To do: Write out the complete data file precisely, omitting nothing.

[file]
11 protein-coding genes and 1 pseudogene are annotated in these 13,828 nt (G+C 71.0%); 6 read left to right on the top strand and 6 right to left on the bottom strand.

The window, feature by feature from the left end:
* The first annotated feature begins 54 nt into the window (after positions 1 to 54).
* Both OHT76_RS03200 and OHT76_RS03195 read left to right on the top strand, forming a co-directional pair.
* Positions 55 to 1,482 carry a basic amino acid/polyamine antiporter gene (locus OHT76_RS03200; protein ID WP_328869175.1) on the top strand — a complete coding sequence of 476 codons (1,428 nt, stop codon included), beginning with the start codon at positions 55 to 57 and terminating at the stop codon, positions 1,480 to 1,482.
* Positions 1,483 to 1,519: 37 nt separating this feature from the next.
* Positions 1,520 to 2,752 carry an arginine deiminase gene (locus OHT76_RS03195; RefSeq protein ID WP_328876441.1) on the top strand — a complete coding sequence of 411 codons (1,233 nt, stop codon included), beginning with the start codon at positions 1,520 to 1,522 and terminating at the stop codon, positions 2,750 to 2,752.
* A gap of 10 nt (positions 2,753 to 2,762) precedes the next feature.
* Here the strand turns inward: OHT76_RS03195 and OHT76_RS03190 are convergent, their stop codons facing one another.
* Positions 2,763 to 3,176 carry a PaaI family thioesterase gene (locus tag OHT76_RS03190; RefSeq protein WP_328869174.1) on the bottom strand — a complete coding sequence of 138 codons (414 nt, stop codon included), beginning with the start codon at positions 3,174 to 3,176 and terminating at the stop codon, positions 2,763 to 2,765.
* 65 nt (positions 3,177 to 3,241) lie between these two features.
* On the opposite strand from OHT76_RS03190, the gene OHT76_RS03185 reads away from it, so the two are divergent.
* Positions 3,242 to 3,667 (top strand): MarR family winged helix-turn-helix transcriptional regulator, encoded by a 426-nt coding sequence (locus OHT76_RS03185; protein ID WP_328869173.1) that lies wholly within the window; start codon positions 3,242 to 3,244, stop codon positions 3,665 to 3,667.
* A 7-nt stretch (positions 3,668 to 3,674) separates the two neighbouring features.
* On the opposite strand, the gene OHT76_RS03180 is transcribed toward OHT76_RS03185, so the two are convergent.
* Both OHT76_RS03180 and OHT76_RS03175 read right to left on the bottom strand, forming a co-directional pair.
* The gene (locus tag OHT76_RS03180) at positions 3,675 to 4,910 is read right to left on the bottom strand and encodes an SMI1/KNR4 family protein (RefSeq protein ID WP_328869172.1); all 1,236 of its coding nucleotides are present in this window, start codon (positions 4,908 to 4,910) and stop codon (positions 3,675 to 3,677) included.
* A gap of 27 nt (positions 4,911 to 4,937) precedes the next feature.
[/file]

11 protein-coding genes and 1 pseudogene are annotated in these 13,828 nt (G+C 71.0%); 6 read left to right on the top strand and 6 right to left on the bottom strand.

The window, feature by feature from the left end:
* The first annotated feature begins 54 nt into the window (after positions 1 to 54).
* Both OHT76_RS03200 and OHT76_RS03195 read left to right on the top strand, forming a co-directional pair.
* Positions 55 to 1,482 carry a basic amino acid/polyamine antiporter gene (locus OHT76_RS03200; protein ID WP_328869175.1) on the top strand — a complete coding sequence of 476 codons (1,428 nt, stop codon included), beginning with the start codon at positions 55 to 57 and terminating at the stop codon, positions 1,480 to 1,482.
* Positions 1,483 to 1,519: 37 nt separating this feature from the next.
* Positions 1,520 to 2,752 carry an arginine deiminase gene (locus OHT76_RS03195; RefSeq protein ID WP_328876441.1) on the top strand — a complete coding sequence of 411 codons (1,233 nt, stop codon included), beginning with the start codon at positions 1,520 to 1,522 and terminating at the stop codon, positions 2,750 to 2,752.
* A gap of 10 nt (positions 2,753 to 2,762) precedes the next feature.
* Here the strand turns inward: OHT76_RS03195 and OHT76_RS03190 are convergent, their stop codons facing one another.
* Positions 2,763 to 3,176 carry a PaaI family thioesterase gene (locus tag OHT76_RS03190; RefSeq protein WP_328869174.1) on the bottom strand — a complete coding sequence of 138 codons (414 nt, stop codon included), beginning with the start codon at positions 3,174 to 3,176 and terminating at the stop codon, positions 2,763 to 2,765.
* 65 nt (positions 3,177 to 3,241) lie between these two features.
* On the opposite strand from OHT76_RS03190, the gene OHT76_RS03185 reads away from it, so the two are divergent.
* Positions 3,242 to 3,667 (top strand): MarR family winged helix-turn-helix transcriptional regulator, encoded by a 426-nt coding sequence (locus OHT76_RS03185; protein ID WP_328869173.1) that lies wholly within the window; start codon positions 3,242 to 3,244, stop codon positions 3,665 to 3,667.
* A 7-nt stretch (positions 3,668 to 3,674) separates the two neighbouring features.
* On the opposite strand, the gene OHT76_RS03180 is transcribed toward OHT76_RS03185, so the two are convergent.
* Both OHT76_RS03180 and OHT76_RS03175 read right to left on the bottom strand, forming a co-directional pair.
* The gene (locus tag OHT76_RS03180) at positions 3,675 to 4,910 is read right to left on the bottom strand and encodes an SMI1/KNR4 family protein (RefSeq protein ID WP_328869172.1); all 1,236 of its coding nucleotides are present in this window, start codon (positions 4,908 to 4,910) and stop codon (positions 3,675 to 3,677) included.
* A gap of 27 nt (positions 4,911 to 4,937) precedes the next feature.